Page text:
Letter to a Court Historian about ForrestalŐs Death


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H.L. Mencken aptly called them Ňthe timorous eunuchs who posture as American historians.Ó  That was in 1920, but little has changed.  It might be a freshly minted Ph.D. from TCU, teaching at a backwater university in Texas like Matthew A. McNiece, or the man often described as the foremost historian of the Cold War, Yale history professor John Lewis Gaddis, but the fake authoritativeness and the real pusillanimity are at least as evident today as they were in MenckenŐs day.  That is certainly the case when it comes to their writing about the very important subject of the violent death of the U.S. governmentŐs leading opponent of the creation of the state of Israel, Secretary of Defense James Forrestal.


Now comes a man who has achieved a station in the profession that, but for his inability to write coherent English, young McNiece might aspire to, University of California at Merced professor emeritus Gregg Herken.  You know that Herken has made it with the ruling establishment when you see that his new book on the movers and shakers who lived in the Georgetown district of Washington, DC, during the Cold War era got reviewed by The New York Times, The Washington Post, the Wall Street Journal, the New Yorker, the Weekly Standard, and numerous other publications.  That he has the stamp of approval as a certified court historian is further evidenced by the fact that for 15 years he was chairman of the Department of Space History at the Smithsonian InstitutionŐs National Air and Space Museum.


What strikes one in listening to his presentation about his book at WashingtonŐs Politics and Prose bookstore is his apparent lack of any sense of outrage over the very cozy relationship that existed (and still exists, we must presume) between prominent putative journalists and people at the very highest levels of AmericaŐs intelligence community, that is to say, our secret government. People so completely in bed with the most sinister people in the government can hardly be proper watchdogs upon them.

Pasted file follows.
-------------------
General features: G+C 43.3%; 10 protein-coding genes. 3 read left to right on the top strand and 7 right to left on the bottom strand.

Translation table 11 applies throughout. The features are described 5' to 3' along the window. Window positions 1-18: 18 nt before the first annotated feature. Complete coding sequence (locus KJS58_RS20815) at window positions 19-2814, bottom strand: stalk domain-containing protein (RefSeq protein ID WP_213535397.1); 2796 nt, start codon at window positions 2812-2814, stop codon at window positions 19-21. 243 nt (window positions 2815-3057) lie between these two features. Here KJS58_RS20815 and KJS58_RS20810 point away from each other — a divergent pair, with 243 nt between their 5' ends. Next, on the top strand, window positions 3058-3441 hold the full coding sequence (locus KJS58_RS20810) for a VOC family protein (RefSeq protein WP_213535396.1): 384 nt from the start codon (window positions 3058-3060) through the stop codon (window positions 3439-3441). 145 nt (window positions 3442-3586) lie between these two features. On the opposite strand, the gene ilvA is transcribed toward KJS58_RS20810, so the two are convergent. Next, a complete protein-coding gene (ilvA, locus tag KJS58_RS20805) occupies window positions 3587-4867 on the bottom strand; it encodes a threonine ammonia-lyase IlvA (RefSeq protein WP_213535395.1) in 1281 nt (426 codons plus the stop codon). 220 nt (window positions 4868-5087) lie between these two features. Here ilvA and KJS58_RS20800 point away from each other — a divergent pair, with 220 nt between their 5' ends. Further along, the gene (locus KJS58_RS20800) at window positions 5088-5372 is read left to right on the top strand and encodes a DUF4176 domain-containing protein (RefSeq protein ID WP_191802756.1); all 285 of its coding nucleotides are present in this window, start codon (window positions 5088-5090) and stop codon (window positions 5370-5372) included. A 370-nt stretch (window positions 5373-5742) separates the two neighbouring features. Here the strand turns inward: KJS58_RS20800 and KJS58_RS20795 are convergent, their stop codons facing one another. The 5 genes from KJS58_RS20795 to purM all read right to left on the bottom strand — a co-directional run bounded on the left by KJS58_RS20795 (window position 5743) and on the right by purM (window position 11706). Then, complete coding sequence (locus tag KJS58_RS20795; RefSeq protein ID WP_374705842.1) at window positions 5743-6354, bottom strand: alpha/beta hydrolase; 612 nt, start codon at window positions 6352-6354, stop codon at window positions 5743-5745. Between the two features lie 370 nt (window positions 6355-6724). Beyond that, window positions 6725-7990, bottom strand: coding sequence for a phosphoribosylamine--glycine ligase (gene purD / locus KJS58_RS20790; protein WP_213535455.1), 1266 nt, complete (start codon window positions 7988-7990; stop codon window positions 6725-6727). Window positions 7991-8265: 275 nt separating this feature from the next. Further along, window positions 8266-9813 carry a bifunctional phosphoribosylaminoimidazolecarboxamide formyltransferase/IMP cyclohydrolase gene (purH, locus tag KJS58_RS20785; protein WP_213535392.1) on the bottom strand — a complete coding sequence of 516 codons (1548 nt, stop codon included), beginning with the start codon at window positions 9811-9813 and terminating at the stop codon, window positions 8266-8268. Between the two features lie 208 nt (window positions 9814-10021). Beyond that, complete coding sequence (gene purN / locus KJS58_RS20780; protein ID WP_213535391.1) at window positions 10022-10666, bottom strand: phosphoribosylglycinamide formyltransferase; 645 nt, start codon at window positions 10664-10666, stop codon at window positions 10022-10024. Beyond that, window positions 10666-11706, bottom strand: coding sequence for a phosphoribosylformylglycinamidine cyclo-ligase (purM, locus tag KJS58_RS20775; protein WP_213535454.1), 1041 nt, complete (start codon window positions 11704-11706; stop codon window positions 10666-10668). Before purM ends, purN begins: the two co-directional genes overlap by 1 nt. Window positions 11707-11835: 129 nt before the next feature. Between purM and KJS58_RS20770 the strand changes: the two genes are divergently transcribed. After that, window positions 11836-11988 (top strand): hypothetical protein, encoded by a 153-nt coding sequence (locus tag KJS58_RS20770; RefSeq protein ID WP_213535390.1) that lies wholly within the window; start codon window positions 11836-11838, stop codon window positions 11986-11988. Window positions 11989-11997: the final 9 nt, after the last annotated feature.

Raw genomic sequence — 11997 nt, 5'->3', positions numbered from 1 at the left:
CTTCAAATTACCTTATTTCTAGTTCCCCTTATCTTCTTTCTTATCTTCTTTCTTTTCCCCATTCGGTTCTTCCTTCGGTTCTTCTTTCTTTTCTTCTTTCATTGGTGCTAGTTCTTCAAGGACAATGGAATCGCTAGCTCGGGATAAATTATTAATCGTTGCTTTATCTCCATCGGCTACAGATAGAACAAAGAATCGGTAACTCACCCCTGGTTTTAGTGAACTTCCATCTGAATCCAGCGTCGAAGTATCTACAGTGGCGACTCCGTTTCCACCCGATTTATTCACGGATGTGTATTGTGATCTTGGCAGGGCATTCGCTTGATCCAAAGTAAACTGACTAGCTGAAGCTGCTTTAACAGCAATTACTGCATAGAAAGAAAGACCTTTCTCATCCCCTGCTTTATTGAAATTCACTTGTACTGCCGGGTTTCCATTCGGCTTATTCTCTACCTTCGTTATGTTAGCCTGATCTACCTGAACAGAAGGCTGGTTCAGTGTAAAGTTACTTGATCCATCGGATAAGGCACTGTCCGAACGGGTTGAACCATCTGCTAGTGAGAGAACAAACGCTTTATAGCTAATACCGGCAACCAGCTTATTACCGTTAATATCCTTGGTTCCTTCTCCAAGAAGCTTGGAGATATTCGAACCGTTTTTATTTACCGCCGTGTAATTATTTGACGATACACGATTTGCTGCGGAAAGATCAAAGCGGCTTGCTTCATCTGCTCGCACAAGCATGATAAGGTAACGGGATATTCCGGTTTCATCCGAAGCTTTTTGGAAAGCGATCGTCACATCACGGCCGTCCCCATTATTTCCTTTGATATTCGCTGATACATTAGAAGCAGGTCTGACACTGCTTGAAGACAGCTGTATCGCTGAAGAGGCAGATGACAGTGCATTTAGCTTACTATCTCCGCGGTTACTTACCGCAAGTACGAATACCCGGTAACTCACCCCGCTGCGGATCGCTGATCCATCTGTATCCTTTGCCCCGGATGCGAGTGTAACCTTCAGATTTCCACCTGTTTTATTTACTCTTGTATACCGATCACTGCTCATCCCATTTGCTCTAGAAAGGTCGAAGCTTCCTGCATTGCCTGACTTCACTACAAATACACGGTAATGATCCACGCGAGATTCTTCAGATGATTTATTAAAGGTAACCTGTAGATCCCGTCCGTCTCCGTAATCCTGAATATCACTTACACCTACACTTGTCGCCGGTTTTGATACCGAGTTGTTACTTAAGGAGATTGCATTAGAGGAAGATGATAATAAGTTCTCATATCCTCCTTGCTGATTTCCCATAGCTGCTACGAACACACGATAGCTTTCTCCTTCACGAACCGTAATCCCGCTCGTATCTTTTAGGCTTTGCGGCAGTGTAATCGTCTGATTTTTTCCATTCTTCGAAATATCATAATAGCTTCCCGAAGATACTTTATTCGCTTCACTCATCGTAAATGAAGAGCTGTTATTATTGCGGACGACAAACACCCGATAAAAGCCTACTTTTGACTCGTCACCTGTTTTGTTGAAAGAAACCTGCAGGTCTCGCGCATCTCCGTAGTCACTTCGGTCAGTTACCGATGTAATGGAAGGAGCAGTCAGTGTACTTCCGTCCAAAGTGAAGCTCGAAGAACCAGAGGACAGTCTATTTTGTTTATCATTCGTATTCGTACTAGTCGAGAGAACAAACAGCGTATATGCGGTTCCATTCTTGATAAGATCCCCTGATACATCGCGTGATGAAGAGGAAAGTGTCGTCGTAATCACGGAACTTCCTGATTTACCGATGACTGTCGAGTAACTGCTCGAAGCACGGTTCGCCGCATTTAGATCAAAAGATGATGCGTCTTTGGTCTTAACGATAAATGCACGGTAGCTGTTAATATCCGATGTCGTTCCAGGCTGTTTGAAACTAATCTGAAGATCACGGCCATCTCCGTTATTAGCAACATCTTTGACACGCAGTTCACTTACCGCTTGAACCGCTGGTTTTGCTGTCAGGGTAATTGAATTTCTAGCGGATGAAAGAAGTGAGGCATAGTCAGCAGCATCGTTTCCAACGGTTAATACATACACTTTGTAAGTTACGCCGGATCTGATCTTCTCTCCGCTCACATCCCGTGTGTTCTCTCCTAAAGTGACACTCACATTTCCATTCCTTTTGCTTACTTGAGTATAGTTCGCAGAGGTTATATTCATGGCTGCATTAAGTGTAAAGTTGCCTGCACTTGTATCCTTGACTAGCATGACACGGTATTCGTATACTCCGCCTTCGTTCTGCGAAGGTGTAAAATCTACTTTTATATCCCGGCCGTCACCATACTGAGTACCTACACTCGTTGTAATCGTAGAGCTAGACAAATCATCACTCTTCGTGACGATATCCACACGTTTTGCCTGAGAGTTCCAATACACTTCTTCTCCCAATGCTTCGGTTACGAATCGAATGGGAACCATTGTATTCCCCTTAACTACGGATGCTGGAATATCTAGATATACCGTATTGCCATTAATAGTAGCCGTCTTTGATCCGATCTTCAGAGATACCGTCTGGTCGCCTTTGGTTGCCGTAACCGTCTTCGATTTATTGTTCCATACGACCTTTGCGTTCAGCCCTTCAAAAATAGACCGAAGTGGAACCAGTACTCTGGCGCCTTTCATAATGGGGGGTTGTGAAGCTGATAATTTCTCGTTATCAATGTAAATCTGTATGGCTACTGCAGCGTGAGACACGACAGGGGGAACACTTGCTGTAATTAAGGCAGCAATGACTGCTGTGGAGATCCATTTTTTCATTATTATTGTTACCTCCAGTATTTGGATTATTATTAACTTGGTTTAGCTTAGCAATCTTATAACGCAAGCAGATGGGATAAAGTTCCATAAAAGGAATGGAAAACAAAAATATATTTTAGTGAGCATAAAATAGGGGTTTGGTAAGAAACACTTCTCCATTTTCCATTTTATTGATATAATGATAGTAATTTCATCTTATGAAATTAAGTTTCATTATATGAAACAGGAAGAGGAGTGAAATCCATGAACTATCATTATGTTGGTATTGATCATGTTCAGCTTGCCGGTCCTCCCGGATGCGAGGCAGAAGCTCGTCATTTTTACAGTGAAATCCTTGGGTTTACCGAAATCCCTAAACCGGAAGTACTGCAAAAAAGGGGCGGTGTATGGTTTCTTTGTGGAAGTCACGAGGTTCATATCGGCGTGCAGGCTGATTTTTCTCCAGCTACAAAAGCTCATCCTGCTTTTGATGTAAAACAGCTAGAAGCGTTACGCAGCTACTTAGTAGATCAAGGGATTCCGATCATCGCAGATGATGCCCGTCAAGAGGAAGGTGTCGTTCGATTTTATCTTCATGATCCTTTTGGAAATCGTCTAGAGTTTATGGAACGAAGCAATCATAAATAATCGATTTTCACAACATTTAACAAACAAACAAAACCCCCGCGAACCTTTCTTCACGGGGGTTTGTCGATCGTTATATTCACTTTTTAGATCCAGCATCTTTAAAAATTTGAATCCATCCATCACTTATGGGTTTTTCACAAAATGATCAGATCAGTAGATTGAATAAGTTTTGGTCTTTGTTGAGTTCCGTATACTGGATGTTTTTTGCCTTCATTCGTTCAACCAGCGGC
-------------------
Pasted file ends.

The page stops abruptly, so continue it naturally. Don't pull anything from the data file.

One might say the same thing about professional historians.  The government kept its own inquiry into ForrestalŐs death secret for over 55 years and this fact seems not to have troubled our professional history community in the slightest.  They continued with the snap suicide conclusion reached by the local coroner, the head of Bethesda Naval Hospital, and the news media, even when the summary results of the inquiry, released nearly a half year late, reached no conclusion as to what caused ForrestalŐs fall from a 16th floor window.  Townsend Hoopes and Douglas Brinkley, in their often-cited biography, Driven Patriot: The Life and Times of James Forrestal, managed to leave out the information that there had ever even been such an inquiry, much less that it had been kept secret.  And when this writer was able to pry it loose through use of the Freedom of Information Act in 2004, our neutered arbiters of historical truth unanimously dummied up about it and have kept their silence right up to the present day.